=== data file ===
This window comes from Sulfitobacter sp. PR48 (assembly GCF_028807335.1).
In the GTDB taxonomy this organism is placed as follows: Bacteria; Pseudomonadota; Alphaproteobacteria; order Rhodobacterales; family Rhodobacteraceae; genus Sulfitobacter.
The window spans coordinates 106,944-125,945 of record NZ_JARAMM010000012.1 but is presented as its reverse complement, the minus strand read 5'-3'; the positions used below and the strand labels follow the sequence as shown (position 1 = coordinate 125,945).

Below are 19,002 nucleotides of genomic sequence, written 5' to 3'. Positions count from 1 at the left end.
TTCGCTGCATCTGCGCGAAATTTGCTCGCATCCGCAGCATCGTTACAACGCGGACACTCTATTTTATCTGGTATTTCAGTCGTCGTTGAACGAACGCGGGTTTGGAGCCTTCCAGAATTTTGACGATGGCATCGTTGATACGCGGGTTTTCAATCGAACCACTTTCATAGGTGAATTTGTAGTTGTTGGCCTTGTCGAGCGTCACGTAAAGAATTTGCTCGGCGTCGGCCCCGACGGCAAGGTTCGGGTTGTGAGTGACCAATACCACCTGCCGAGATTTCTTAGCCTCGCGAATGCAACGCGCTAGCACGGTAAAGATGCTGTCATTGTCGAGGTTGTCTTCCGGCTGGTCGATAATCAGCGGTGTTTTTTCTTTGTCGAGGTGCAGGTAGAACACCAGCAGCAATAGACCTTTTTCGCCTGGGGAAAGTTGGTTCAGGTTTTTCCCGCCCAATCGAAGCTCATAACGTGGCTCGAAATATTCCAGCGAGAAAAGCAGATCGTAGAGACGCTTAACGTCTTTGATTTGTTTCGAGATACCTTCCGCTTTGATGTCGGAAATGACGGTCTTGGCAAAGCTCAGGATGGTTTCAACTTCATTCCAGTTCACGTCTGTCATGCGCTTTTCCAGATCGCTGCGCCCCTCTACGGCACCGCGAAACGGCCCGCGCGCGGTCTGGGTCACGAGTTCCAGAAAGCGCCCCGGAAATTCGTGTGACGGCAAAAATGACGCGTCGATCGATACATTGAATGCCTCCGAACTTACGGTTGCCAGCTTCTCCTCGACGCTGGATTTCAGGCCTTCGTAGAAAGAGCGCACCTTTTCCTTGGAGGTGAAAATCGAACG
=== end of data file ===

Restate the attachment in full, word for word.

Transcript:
This window comes from Sulfitobacter sp. PR48 (assembly GCF_028807335.1).
In the GTDB taxonomy this organism is placed as follows: Bacteria; Pseudomonadota; Alphaproteobacteria; order Rhodobacterales; family Rhodobacteraceae; genus Sulfitobacter.
The window spans coordinates 106,944-125,945 of record NZ_JARAMM010000012.1 but is presented as its reverse complement, the minus strand read 5'-3'; the positions used below and the strand labels follow the sequence as shown (position 1 = coordinate 125,945).

Below are 19,002 nucleotides of genomic sequence, written 5' to 3'. Positions count from 1 at the left end.
TTCGCTGCATCTGCGCGAAATTTGCTCGCATCCGCAGCATCGTTACAACGCGGACACTCTATTTTATCTGGTATTTCAGTCGTCGTTGAACGAACGCGGGTTTGGAGCCTTCCAGAATTTTGACGATGGCATCGTTGATACGCGGGTTTTCAATCGAACCACTTTCATAGGTGAATTTGTAGTTGTTGGCCTTGTCGAGCGTCACGTAAAGAATTTGCTCGGCGTCGGCCCCGACGGCAAGGTTCGGGTTGTGAGTGACCAATACCACCTGCCGAGATTTCTTAGCCTCGCGAATGCAACGCGCTAGCACGGTAAAGATGCTGTCATTGTCGAGGTTGTCTTCCGGCTGGTCGATAATCAGCGGTGTTTTTTCTTTGTCGAGGTGCAGGTAGAACACCAGCAGCAATAGACCTTTTTCGCCTGGGGAAAGTTGGTTCAGGTTTTTCCCGCCCAATCGAAGCTCATAACGTGGCTCGAAATATTCCAGCGAGAAAAGCAGATCGTAGAGACGCTTAACGTCTTTGATTTGTTTCGAGATACCTTCCGCTTTGATGTCGGAAATGACGGTCTTGGCAAAGCTCAGGATGGTTTCAACTTCATTCCAGTTCACGTCTGTCATGCGCTTTTCCAGATCGCTGCGCCCCTCTACGGCACCGCGAAACGGCCCGCGCGCGGTCTGGGTCACGAGTTCCAGAAAGCGCCCCGGAAATTCGTGTGACGGCAAAAATGACGCGTCGATCGATACATTGAATGCCTCCGAACTTACGGTTGCCAGCTTCTCCTCGACGCTGGATTTCAGGCCTTCGTAGAAAGAGCGCACCTTTTCCTTGGAGGTGAAAATCGAACG